With the world simultaneously laughing, scoffing and rejoicing at the revelation that some millennials have taken to proposing with a ring inside an avocado, one British supermarket has made a move to help those who want to jump on the trend.
It’s the latte flavour of the moment - matcha is so 2016 and charcoal hasn’t quite hit the mainstream yet - with even Starbucks launching its own version of the spicy drink last autumn. Health brands and eateries have all jumped on the bandwagon: store shelves are brimming with turmeric teas, capsules, nuts, ghee and more, and eateries are adding the spice to everything from juice shots to cocktails.
It's no secret that chocolate is full of sugar, but sometimes it takes seeing that sugar in a new light to hammer home just quite how much you're consuming. One mother has shocked the internet by posting a picture of a Creme Egg next to the amount of sugar the popular Easter treat contains. "Warning, may upset Creme Egg lovers," Rebecca Bilham posted on her Facebook page, The Little Red Hut Home & Gifts. The post has now garnered over 5,000 shares, 12,000 comments and 3,000 reactions.
Muck Rack makes it simple to find people, tweets, or articles that mention any name, keyword, company, hashtag etc. We've compiled this guide to help you make the most of your search.
Selecting a term
Start searching tweets, articles from media outlets, articles mentioned in tweets, journalists'
names, titles and bios with some suggested searches:
Companies or Topics (e.g. iPhone, Microsoft)
Phrases (e.g. "cloud computing") — use quotes to keep the terms together
Twitter handles (e.g. @username) — returns those who have mentioned or replied to
Names (e.g. "David Pogue")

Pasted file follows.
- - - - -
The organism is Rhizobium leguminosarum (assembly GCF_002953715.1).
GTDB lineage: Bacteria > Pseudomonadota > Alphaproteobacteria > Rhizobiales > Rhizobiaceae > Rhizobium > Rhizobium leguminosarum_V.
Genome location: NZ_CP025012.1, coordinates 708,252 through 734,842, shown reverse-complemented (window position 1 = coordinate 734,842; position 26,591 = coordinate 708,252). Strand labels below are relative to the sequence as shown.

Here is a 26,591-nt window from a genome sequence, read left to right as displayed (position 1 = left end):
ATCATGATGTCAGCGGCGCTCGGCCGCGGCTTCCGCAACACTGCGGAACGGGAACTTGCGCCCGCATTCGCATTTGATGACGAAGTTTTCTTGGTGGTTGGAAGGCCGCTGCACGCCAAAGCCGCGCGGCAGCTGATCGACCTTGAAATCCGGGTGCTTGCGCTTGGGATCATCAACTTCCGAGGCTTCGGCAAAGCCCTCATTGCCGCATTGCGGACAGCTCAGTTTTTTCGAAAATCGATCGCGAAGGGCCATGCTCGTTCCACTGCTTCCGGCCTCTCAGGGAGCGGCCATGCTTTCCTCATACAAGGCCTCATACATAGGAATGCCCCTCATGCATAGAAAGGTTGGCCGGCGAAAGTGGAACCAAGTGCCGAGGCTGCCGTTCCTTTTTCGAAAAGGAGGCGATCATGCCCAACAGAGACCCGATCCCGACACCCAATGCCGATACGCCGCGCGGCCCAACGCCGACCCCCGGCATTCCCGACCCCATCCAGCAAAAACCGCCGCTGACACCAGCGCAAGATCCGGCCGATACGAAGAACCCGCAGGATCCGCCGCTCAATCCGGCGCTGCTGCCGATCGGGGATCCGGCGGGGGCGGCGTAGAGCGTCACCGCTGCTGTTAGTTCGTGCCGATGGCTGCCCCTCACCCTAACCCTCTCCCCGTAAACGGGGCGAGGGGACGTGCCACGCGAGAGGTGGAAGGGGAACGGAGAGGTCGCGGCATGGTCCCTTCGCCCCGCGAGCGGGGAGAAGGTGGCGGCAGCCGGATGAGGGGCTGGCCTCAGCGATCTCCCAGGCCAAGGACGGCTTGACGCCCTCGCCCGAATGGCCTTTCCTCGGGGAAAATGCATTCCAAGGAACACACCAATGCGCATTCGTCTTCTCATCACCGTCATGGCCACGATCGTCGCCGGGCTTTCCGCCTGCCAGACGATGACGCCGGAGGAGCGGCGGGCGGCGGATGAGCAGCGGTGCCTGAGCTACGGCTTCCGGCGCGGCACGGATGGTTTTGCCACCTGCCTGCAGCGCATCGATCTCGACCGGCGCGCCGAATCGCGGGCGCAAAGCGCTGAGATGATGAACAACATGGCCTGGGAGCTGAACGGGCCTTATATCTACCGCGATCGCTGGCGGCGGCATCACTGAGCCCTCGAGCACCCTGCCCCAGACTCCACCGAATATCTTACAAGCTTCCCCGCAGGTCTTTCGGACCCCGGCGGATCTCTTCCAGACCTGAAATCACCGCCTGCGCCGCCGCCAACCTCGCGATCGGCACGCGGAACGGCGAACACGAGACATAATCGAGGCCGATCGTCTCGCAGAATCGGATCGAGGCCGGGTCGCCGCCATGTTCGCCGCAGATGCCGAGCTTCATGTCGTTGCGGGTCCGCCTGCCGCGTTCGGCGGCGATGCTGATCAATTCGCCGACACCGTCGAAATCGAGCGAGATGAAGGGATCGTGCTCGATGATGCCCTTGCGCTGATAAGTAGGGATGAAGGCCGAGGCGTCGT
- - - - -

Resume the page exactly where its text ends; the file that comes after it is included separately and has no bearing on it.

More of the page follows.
Hashtags (e.g. #sxsw, #london2012)
Bio details (e.g. vegan, Olympics, father)
Muck Rack's Advanced Search allows for many boolean operators.
Find results that mention multiple specified terms, use AND or
+. For example, ensure each result contains both Elon Musk and Mark Zuckerberg by
searching Musk AND Zuckerberg or Musk + Zuckerberg.
Use the operators OR or , to broaden your search when you'd like either of
multiple terms to appear in results. (This is the default behavior of our search when no operators
are used). For example, results will contain either cake or cookie by searching cake OR cookie or cake,cookie
Use NOT or - to subtract results from your search. For
example, searching Disney will yield results about the Walt Disney Company as well as Walt Disney
World Resort. To exclude mentions of Disney World, search for Disney -World or Disney
When using one of these operators with a phrase, enclose it in quotation marks. For example, you can
find results about smartphones excluding Apple's iPhone 4S by searching smartphone -"iPhone
Exact case matching or punctuation
If you're searching for a brand name or keyword that relies on specific punctuation marks or capitalization, you can
find results that match your exact query by adding matchcase: before the keyword you're searching for, like matchcase:E*TRADE .
Use parentheses to separate multiple
boolean phrases. For example, to find journalists talking about having fun in Disney World or
Disneyland, search for ("disney world" OR disneyland) AND fun.
An asterisk can be used to search for any variation of a root word truncated by the asterisk. For example, searching for admin* will return results for administrator, administration, administer, administered, etc.
A near operator is an AND operator where you can control the distance between the words. You can vary the distance the near operation uses by adding a forward slash and number (between 0-99) such as strawberries NEAR/10 "whipped cream", which means the strawberries must exist within 10 words of "whipped cream".